Fellowship of Australian Writers

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The Fellowship of Australian Writers (FAW) was established in Sydney in 1928, with the aim of bringing writers together and promoting their interests. The organisation played a key role in the establishment of the Australian Society of Authors in 1963, a national body and now the main professional organisation in Australia for writers of literary works.

As of 2018, the following state-based independent organisations carried the name: Fellowship of Australian Writers NSW Inc. (a continuation of the original), Fellowship of Australian Writers Queensland, Fellowship of Australian Writers Tasmania, Fellowship of Australian Writers (VIC) Inc., and the Fellowship of Australian Writers (WA) Inc., most of which were founded in the 1930s.


Various claims have been made about its origin, but it seems that poet, Mary Gilmore, was encouraged by Roderic Quinn, and helped by Lucy Cassidy (wife of poet R.J. Cassidy), to hold a meeting of writers, at which a president, John Le Gay Brereton was elected.[1]

It was initially a Sydney-based organisation, but gradually spread to other states, with Victoria and Western Australia being the first.[1] In 1955 a federal council was created, with the national president rotating between the state presidents.

Early prominent members include: in New South Wales, Flora Eldershaw, Marjorie Barnard, Frank Dalby Davison, Dymphna Cusack, Miles Franklin and T. Inglis Moore; in Victoria, Nettie Palmer; and in Western Australia, Paul Buddee, Henrietta Drake-Brockman and Katharine Susannah Prichard.

The FAW was, with ex-Prime Minister Jim Scullin, largely responsible for a trebling of the Commonwealth Literary Fund's budget in 1939.[2]

Australian Authors' Week[edit]

In 1935 the Fellowship organised an Authors' Week to, in the words of their press release, "encourage the development of our national literature, especially by bringing the work of our authors before the general public and schools".[3] The week took place from 8 to 13 April and was held at Farmers' Blaxland Galleries. Events included personal appearances by authors, display of Australian books, dramatisations from Australian works, lectures by writers, radio broadcasts and an authors' ball.[4]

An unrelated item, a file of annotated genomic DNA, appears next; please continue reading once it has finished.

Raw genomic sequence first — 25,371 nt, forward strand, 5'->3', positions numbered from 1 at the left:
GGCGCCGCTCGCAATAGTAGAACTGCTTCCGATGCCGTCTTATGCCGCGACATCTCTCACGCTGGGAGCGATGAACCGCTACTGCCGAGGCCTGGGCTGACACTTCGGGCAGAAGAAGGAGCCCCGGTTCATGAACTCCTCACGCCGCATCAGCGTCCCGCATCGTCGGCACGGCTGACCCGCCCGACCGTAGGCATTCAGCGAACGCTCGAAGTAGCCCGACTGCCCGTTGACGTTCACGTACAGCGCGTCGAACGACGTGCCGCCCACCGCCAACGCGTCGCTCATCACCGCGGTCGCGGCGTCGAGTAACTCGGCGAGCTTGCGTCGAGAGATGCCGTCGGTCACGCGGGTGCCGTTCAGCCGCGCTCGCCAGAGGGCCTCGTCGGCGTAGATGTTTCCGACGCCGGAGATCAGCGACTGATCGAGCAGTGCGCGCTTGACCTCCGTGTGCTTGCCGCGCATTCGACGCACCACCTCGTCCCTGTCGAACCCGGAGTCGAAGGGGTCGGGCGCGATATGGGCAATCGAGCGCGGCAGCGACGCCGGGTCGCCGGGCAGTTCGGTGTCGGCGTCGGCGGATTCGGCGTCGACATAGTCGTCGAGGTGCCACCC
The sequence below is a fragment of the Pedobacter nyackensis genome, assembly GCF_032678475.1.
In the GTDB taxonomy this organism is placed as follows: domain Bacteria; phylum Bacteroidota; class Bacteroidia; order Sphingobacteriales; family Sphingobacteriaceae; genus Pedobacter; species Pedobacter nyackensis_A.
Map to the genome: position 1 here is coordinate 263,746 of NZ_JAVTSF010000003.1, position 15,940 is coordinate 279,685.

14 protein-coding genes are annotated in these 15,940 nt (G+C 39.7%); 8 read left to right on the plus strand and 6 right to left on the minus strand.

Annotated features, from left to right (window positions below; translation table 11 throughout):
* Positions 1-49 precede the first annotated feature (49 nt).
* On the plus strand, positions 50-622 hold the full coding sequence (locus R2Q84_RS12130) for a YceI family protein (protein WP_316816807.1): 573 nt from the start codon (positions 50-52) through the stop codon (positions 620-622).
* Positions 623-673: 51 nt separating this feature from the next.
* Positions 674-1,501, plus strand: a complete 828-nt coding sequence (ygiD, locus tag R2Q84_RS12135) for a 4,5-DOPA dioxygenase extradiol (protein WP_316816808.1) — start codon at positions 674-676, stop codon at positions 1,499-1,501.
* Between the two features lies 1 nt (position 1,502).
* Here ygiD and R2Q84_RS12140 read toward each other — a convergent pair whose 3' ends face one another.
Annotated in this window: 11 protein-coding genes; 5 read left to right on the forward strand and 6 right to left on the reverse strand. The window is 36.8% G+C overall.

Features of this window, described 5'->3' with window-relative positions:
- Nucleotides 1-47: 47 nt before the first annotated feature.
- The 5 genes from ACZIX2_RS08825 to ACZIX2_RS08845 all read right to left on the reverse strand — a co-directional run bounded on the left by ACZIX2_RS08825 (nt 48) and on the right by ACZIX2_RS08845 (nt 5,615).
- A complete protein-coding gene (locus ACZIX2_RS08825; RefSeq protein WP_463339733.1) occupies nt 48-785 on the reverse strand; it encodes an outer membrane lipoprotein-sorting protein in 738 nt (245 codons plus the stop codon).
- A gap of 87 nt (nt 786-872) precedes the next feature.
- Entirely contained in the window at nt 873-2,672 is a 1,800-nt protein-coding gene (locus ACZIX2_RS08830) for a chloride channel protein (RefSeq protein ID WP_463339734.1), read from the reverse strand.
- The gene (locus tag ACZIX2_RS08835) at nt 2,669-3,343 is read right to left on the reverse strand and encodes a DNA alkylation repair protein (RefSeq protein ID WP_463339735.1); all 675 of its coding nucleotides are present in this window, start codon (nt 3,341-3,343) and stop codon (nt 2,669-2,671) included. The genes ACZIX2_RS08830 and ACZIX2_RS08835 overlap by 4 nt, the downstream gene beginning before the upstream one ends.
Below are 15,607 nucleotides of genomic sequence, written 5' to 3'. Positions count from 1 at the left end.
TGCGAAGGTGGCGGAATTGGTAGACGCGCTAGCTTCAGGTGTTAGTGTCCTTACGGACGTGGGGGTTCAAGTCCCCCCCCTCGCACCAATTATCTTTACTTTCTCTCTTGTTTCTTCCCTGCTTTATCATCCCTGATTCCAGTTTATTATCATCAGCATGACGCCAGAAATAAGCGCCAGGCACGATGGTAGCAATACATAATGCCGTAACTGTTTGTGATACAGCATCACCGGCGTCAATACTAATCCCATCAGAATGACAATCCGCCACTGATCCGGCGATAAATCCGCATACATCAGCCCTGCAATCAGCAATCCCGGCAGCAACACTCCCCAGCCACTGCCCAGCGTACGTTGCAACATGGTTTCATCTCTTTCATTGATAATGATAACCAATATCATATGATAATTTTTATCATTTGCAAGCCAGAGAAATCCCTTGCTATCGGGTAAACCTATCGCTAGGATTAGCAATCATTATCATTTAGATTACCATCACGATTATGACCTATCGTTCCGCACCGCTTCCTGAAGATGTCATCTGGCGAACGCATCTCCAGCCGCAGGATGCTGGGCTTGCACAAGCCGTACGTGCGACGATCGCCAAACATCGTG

The Week was prompted by a longstanding desire of the Fellowship to strengthen the place of Australian literature in Australian society, and it was believed that a way to do this was to encourage a closer dialogue between authors and their audience. The week was preceded by significant promotion and communication to the community primarily through newspapers and magazines. An editorial written in The Telegraph during the week commented on the popularity of Ion Idriess and suggested that:

Therein is cause to hope that ere long the appreciation for Australian writings will grow and widen to embrace the works of many others who, with a growing confidence in ultimate success, are continually and obscurely working to give Australians a literature which they may call their own.[5]

The events of the week were mostly held during the day and hence primarily reached, or in some cases specifically targeted at, women, children and teachers. Indeed, it was generally accepted that women formed the bulk of the readership. Norman Lindsay, for example, wrote that "My personal opinion is that the average woman reads much better stuff than the average man".[6] In his Authors' Week talk, Frank Dalby Davison said that "many people preferred yelling themselves hoarse at a test match or racecourse to reading a book by a cultured author".[6]

Overall, the Week was deemed a success, with Marjorie Barnard writing that they'd received "a good deal of publicity" and were "pretty satisfied with the effort".[7]



The FAW Patricia Weickhardt Award to an Aboriginal Writer was awarded from 1976 to 1991. Winners included David Unaipon (posthumously), Sally Morgan, Oodgeroo Noonuccal and Dick Roughsey[8]

In 1999, David Foster and Bruce Pascoe jointly won the FAW Australian Literature Award.[9][10]


The national, state and regional offices of the FAW offer a large number of literary competitions and awards. Listed here are some of the major ones. More awards can be found on the webpages of the individual offices.


The Victorian chapter offers national awards known as the Fellowship of Australian Writers Victoria Inc. National Literary Awards, which as of 2019 open on 1 September and close on 30 November of each year. These comprise 16 awards, including the Christopher Brennan Award and the Christina Stead Award.[13]


Presidents of the Fellowship of Australian Writers include:[citation needed]


  1. ^ a b Wilde et al. (1994)
  2. ^ **Wilde, William H.; Hooton, Joy; and Andrews, Barry The Oxford Companion to Australian Literature Oxford University Press, Melbourne 2nd ed. ISBN 0 19 553381 X
  3. ^ cited by Dever (1992) p. 101
  4. ^ Dever (1992) p.101
  5. ^ cited by Dever (1992) p. 105
  6. ^ a b Dever (1992) p. 107
  7. ^ Dever (1992) p. 109
  8. ^ "FAW Patricia Weickhardt Award to an Aboriginal Writer". AustLit. Retrieved 13 February 2020.
  9. ^ "Guide to the papers of David Foster". UNSW Canberra. Retrieved 17 October 2019.
  10. ^ "Author profile: Bruce Pascoe". Macquarie Pen Anthology. Retrieved 17 October 2019.
  11. ^ Bangsund (2004)
  12. ^ Fellowship of Australian Writers, 2004, FAW National Literary Awards 2004 Archived 13 October 2009 at the Wayback Machine. Retrieved 16 July 2009
  13. ^ "The Fellowship of Australian Writers Victoria Inc. National Literary Awards". Austlit. Retrieved 17 October 2019.


Further reading[edit]